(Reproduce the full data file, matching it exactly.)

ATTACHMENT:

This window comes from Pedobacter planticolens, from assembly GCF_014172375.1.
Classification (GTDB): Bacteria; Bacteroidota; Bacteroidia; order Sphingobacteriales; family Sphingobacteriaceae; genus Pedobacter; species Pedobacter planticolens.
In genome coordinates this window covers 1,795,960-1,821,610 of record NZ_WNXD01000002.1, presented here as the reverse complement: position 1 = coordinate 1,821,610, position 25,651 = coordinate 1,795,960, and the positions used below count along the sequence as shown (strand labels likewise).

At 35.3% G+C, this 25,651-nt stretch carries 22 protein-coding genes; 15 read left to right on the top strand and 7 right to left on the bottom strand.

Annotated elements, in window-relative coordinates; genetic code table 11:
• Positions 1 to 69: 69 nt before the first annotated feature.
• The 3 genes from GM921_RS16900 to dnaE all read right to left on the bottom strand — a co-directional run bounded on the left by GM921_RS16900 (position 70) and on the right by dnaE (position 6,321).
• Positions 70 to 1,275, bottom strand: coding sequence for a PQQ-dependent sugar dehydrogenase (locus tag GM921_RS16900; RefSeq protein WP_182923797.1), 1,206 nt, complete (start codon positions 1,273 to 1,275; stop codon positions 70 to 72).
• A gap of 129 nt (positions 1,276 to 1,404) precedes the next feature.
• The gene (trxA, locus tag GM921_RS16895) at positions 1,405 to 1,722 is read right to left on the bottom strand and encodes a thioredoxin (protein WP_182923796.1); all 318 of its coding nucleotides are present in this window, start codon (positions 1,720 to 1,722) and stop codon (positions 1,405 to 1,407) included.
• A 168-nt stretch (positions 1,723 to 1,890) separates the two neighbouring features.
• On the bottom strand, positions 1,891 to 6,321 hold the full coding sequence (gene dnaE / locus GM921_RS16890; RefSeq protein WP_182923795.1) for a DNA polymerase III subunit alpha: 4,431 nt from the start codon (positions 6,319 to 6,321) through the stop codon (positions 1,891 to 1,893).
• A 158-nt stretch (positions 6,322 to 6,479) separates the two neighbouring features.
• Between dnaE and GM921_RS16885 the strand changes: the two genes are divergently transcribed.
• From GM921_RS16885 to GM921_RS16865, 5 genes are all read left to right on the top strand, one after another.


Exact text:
This window comes from Pedobacter planticolens, from assembly GCF_014172375.1.
Classification (GTDB): Bacteria; Bacteroidota; Bacteroidia; order Sphingobacteriales; family Sphingobacteriaceae; genus Pedobacter; species Pedobacter planticolens.
In genome coordinates this window covers 1,795,960-1,821,610 of record NZ_WNXD01000002.1, presented here as the reverse complement: position 1 = coordinate 1,821,610, position 25,651 = coordinate 1,795,960, and the positions used below count along the sequence as shown (strand labels likewise).

At 35.3% G+C, this 25,651-nt stretch carries 22 protein-coding genes; 15 read left to right on the top strand and 7 right to left on the bottom strand.

Annotated elements, in window-relative coordinates; genetic code table 11:
• Positions 1 to 69: 69 nt before the first annotated feature.
• The 3 genes from GM921_RS16900 to dnaE all read right to left on the bottom strand — a co-directional run bounded on the left by GM921_RS16900 (position 70) and on the right by dnaE (position 6,321).
• Positions 70 to 1,275, bottom strand: coding sequence for a PQQ-dependent sugar dehydrogenase (locus tag GM921_RS16900; RefSeq protein WP_182923797.1), 1,206 nt, complete (start codon positions 1,273 to 1,275; stop codon positions 70 to 72).
• A gap of 129 nt (positions 1,276 to 1,404) precedes the next feature.
• The gene (trxA, locus tag GM921_RS16895) at positions 1,405 to 1,722 is read right to left on the bottom strand and encodes a thioredoxin (protein WP_182923796.1); all 318 of its coding nucleotides are present in this window, start codon (positions 1,720 to 1,722) and stop codon (positions 1,405 to 1,407) included.
• A 168-nt stretch (positions 1,723 to 1,890) separates the two neighbouring features.
• On the bottom strand, positions 1,891 to 6,321 hold the full coding sequence (gene dnaE / locus GM921_RS16890; RefSeq protein WP_182923795.1) for a DNA polymerase III subunit alpha: 4,431 nt from the start codon (positions 6,319 to 6,321) through the stop codon (positions 1,891 to 1,893).
• A 158-nt stretch (positions 6,322 to 6,479) separates the two neighbouring features.
• Between dnaE and GM921_RS16885 the strand changes: the two genes are divergently transcribed.
• From GM921_RS16885 to GM921_RS16865, 5 genes are all read left to right on the top strand, one after another.